[**Also true. It’s probably the same emergency, caused by the same reasons: It’s only the politicians and the location of the wars that change.]

“Well that’s no surprise when you look at who runs the government, is it?” grumbled Lord Tosca.

“It will only be a token amount now though,” Lord Telem reassured him.  “Lord Telstar did make a stellar breakthrough last month.”

“Yes,” said Lord Telstar, smugly.  “After a year of continual research, we finally located an alternative reality in which taxation didn’t exist at all: and we were able to route most of our staff payroll through that version of reality.”

“No taxation at all?” asked Lord Tosca.

“No.  And I can report that using our portal and newly created financial links to and from the version of our Bank over there, we have been able to boost revenues significantly by marketing their service to Premier League football clubs over here.  They hate paying tax on their players’ huge salaries, so I foresee steady growth.”

“Excellent!” agreed Lord Tosca.

“Lord Blear feels we can exploit this as a way of ensuring we are granted tax free status as a Free Portal in the next Fiscal Statement, but that paying a nominal amount of tax now will smooth the path,” Lady Hankey read from her notes. “I personally have a number of ethical concerns, but they are for a different meeting.”

The others all nodded enthusiastically.

“So, motion to renew the payment passed?” asked Lady Hankey.

The others all nodded unenthusiastically.

“And finally, we have been asked to get involved in an ethical cultural investment.”

Lord Telem looked cautious. “What sort of investment might that be?”

“We have been asked to provide some funding for a small business to make a documentary film,” explained Lady Hankey

“Films are very tax efficient,” observed Lord Telstar, approvingly. “Who is the applicant?”

Lady Hankey looked at her brief notes again. “Local Council Industrial Estate Records.”

“Do they bank with us? I’ve never heard of them,” observed Lord Telstar.

“No.  They have been referred to us by their financial advisors, who are connected to Caer Surdin, I believe.”

Lord Telem sat up.  “Caer Surdin?  But we were at war with them! They are our enemies.”

Lord Telstar shrugged. “War is war.  Business is business.  Of course, sometimes it’s hard to tell the difference except for the paperwork, but…”

“Now, now: let’s not get into a fight,” said Lord Tosca.

“That seems to be Blear’s view,” Lady Hankey said, reading her brief brief.  “Hands across the Divide, reconciliation with old Foes, moving forward together to a new and prosperous future.”

“Not a chance!” said Lord Telem vehemently.  “It will be a trick, a stratagem, a subterfuge.”

“A what?”

“Caer Surdin are not to be trusted,” insisted Lord Telem.

“I agree,” agreed Lady Hankey.  “As Chair of the Ethics Committee, I have to say that we should have ethical issues over entering into business dealings with the Forces of Darkness.”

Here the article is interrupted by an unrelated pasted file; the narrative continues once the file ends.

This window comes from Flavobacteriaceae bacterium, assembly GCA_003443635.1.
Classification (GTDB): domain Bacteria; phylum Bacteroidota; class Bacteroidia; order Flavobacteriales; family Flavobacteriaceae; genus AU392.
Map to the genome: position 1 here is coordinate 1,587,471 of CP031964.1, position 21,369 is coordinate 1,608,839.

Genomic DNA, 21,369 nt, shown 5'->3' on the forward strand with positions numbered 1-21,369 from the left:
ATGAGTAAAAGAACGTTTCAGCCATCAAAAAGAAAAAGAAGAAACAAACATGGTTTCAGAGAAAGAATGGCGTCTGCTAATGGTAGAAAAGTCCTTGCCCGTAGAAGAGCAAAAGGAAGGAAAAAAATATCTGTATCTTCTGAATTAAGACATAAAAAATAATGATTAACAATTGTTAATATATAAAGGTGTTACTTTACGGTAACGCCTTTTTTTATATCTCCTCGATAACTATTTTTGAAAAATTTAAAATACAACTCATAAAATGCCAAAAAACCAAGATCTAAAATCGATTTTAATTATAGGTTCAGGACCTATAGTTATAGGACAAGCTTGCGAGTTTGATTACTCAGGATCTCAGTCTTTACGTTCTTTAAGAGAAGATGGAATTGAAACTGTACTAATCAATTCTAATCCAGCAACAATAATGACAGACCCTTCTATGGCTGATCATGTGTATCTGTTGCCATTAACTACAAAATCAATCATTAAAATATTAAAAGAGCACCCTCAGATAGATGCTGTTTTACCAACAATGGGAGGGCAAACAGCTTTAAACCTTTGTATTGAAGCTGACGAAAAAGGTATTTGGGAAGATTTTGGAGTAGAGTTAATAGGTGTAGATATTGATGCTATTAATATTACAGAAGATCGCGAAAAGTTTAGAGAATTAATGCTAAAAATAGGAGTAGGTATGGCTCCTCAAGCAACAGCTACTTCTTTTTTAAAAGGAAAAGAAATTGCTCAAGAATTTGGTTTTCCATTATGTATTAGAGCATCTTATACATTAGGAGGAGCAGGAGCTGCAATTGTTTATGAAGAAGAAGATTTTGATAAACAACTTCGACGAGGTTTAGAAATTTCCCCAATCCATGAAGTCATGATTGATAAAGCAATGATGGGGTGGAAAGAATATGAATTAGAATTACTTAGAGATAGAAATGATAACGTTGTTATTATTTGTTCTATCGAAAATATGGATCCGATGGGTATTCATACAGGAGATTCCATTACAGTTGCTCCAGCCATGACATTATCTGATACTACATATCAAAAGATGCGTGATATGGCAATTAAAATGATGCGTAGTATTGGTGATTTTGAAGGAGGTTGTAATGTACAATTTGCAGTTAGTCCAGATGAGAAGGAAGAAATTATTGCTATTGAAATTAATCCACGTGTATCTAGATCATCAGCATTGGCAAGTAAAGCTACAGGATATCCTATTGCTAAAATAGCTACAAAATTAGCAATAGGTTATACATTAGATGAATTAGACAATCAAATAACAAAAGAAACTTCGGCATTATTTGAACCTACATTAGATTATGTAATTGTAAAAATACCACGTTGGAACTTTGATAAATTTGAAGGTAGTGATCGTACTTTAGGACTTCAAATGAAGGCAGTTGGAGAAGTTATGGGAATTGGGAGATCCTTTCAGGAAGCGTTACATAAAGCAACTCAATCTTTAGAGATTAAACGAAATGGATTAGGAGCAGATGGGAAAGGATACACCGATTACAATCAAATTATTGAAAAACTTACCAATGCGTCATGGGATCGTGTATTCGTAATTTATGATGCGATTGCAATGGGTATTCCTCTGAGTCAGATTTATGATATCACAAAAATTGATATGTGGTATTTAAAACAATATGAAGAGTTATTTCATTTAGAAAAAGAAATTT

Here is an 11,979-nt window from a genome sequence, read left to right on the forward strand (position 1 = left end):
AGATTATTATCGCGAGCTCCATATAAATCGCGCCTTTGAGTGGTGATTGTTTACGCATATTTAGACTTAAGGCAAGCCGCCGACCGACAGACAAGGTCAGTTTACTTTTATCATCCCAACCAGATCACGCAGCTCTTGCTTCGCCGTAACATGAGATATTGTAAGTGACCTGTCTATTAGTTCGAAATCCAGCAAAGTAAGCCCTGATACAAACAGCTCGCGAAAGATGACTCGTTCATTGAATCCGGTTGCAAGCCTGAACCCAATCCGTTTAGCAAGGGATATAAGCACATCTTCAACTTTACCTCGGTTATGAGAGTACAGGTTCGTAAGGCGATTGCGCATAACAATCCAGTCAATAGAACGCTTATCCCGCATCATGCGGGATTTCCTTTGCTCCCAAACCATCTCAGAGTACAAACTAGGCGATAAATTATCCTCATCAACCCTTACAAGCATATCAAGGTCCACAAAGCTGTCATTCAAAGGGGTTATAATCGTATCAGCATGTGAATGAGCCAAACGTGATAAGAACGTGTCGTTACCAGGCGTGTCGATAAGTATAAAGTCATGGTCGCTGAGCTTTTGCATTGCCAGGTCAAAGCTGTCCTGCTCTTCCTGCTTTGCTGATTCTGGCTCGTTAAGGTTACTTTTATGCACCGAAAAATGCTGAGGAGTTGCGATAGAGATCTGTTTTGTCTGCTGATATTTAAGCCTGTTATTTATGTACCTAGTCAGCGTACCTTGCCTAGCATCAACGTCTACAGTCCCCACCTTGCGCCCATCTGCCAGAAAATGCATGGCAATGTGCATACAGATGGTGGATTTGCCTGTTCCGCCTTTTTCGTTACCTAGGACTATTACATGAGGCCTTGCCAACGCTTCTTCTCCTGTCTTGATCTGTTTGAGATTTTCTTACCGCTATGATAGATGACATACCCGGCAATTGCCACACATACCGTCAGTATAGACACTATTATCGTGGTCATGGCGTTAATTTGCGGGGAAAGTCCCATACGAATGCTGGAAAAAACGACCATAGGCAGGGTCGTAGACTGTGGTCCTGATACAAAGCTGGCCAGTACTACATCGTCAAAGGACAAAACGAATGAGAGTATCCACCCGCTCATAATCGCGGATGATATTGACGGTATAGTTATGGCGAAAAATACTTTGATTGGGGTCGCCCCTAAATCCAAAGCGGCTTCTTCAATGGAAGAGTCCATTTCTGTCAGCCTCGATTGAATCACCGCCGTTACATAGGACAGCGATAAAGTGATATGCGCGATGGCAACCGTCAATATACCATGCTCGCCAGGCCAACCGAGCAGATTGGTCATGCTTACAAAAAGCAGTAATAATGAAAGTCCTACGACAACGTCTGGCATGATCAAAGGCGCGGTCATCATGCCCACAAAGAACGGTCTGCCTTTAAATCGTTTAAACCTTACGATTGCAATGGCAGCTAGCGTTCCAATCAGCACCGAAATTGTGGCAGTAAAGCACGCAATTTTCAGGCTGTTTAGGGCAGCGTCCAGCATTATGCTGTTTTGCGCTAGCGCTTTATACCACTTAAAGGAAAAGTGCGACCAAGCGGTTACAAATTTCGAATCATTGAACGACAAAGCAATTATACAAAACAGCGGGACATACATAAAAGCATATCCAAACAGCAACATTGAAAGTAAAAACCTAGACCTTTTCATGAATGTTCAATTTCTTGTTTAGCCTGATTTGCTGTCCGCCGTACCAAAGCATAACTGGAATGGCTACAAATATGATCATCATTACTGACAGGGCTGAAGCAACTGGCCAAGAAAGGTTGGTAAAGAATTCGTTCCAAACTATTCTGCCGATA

“We do business with the Government,” objected Lord Tosca.  “I can’t see the difference myself.”

“Does that mean we need to sell all those Government Bonds we bought last year?” asked Lord Telstar.

“They were an awful investment,” agreed Lord Telem.  “We’d have had a better return if we’d simply turned it into gold and buried it under the car park for five years.”

“You could say that about anything, though,” muttered Lord Telstar.

Lady Hankey sniffed.  “Lord Blear would be able to explain it, I’m sure. Especially with his nice shiny new medal to help him. Probably from buying all those Government Investment Bonds.”

“Why do they call them Bonds, anyway?” mused Lord Telem.

“Because you get tied up in them and can’t escape, I think,” grumbled Lord Telstar.

“Well, I think we should treat this as a straightforward business transaction,” insisted Lord Tosca.  “Can we examine the proposal?”

Lady Hankey dropped the brief on the table with distaste. “Putting it simply, they want to borrow a lot of money to make a film.  Of a group.”

“What group?” asked Lord Telstar.

“The Banned Underground.”

“But they are great!” exclaimed Lord Tosca.  “I mean, we hire them to play here and stuff!”

“How are they connected with the Dark Side, then?” asked Lord Telem.

“I see them as innocent…” started Lady Hankey.

“Innocent? That lot?” Lord Telem howled with laughter.

“Innocent of evil doing,” continued Lady Hankey.  “I think that they are innocent dupes of a cunning plan by The Grey Mage, and I think we should reject this application.”

“Well hold on a moment,” said Lord Tosca, leaning forward across the Boardroom table.  “They are getting popular.  If there’s a good percentage for us, we could make some money out of a film like that.”  He looked at Lady Hankey, and added: “Ethically, too.”

“He’s got a point,” agreed Lord Telstar.

“Oh very well, let’s vote,” grumbled Lady Hankey.

“For,” Lord Telstar said firmly.

“For,” agreed Lord Tosca.

Lord Telem shrugged. “I’m in favour, too.  I quite enjoyed their last concert here.  Let’s make it a condition that we get a free gig at our next Corporate Event.”

“Ha, good idea!” approved Lord Telstar.

“Oh, very well then,” sniffed Lady Hankey.  “I’ll make the notes.”

“No, The Banned will make the notes.  Minims, crochets, quavers, that sort of thing.”


In another room inside the enchanted Fairy Hill, Lord Blear (Chairman and CEO of Edern Enterprises and Merchant Banking) nodded in satisfaction, and turned to his personal assistant.

“You can turn off the spycam in the Boardroom, now.”

“Yes, sir,” replied the aide, and turned off the TV link.

“Remind me to have another discussion with Lady Hankey, though.  The Ethics Committee is there to explain to the Regulators why whatever we decide to do is right, not to tell us it might be wrong.”

“Yes, sir.  Lord Blear, may I say something?”

“Go ahead.”

“You cannot go to the Investiture at the Palace dressed in a basque, a thong, and fishnet tights.”

“But I’m awarded the Order of The Garter, and the invitation says ‘Dress Appropriately’!”


“Of all right, fish out the Evening Suit, then.  Oh, and you’d better tip off Lady Meillar too.  She’s getting The Order of The Bath.”








3 responses to “New Release – Working Title The Banned Underground by Will MacMillan Jones